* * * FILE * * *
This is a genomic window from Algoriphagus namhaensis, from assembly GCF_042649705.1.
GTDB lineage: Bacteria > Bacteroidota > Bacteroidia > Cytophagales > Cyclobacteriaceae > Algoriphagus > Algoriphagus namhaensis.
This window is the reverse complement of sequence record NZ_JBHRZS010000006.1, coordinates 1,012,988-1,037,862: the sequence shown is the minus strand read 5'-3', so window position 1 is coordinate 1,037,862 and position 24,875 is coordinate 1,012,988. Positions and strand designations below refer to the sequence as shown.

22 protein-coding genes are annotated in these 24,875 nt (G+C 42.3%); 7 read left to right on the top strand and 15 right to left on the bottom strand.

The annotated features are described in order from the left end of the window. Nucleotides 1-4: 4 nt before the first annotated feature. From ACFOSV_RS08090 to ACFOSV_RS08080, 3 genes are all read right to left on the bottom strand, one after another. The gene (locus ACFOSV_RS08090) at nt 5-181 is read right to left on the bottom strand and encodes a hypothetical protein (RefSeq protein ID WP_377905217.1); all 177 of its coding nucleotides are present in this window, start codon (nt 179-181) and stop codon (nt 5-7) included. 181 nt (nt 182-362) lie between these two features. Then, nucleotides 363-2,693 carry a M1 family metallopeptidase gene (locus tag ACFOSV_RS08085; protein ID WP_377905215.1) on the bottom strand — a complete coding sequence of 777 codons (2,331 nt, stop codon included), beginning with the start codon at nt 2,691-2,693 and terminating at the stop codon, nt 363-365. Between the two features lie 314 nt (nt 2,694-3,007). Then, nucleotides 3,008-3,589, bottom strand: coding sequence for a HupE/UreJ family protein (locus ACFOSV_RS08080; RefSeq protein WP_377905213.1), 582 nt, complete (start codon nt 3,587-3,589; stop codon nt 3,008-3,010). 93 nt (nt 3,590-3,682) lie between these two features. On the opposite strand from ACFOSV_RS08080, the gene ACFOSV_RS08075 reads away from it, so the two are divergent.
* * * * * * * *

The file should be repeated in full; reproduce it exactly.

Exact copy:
This is a genomic window from Algoriphagus namhaensis, from assembly GCF_042649705.1.
GTDB lineage: Bacteria > Bacteroidota > Bacteroidia > Cytophagales > Cyclobacteriaceae > Algoriphagus > Algoriphagus namhaensis.
This window is the reverse complement of sequence record NZ_JBHRZS010000006.1, coordinates 1,012,988-1,037,862: the sequence shown is the minus strand read 5'-3', so window position 1 is coordinate 1,037,862 and position 24,875 is coordinate 1,012,988. Positions and strand designations below refer to the sequence as shown.

22 protein-coding genes are annotated in these 24,875 nt (G+C 42.3%); 7 read left to right on the top strand and 15 right to left on the bottom strand.

The annotated features are described in order from the left end of the window. Nucleotides 1-4: 4 nt before the first annotated feature. From ACFOSV_RS08090 to ACFOSV_RS08080, 3 genes are all read right to left on the bottom strand, one after another. The gene (locus ACFOSV_RS08090) at nt 5-181 is read right to left on the bottom strand and encodes a hypothetical protein (RefSeq protein ID WP_377905217.1); all 177 of its coding nucleotides are present in this window, start codon (nt 179-181) and stop codon (nt 5-7) included. 181 nt (nt 182-362) lie between these two features. Then, nucleotides 363-2,693 carry a M1 family metallopeptidase gene (locus tag ACFOSV_RS08085; protein ID WP_377905215.1) on the bottom strand — a complete coding sequence of 777 codons (2,331 nt, stop codon included), beginning with the start codon at nt 2,691-2,693 and terminating at the stop codon, nt 363-365. Between the two features lie 314 nt (nt 2,694-3,007). Then, nucleotides 3,008-3,589, bottom strand: coding sequence for a HupE/UreJ family protein (locus ACFOSV_RS08080; RefSeq protein WP_377905213.1), 582 nt, complete (start codon nt 3,587-3,589; stop codon nt 3,008-3,010). 93 nt (nt 3,590-3,682) lie between these two features. On the opposite strand from ACFOSV_RS08080, the gene ACFOSV_RS08075 reads away from it, so the two are divergent.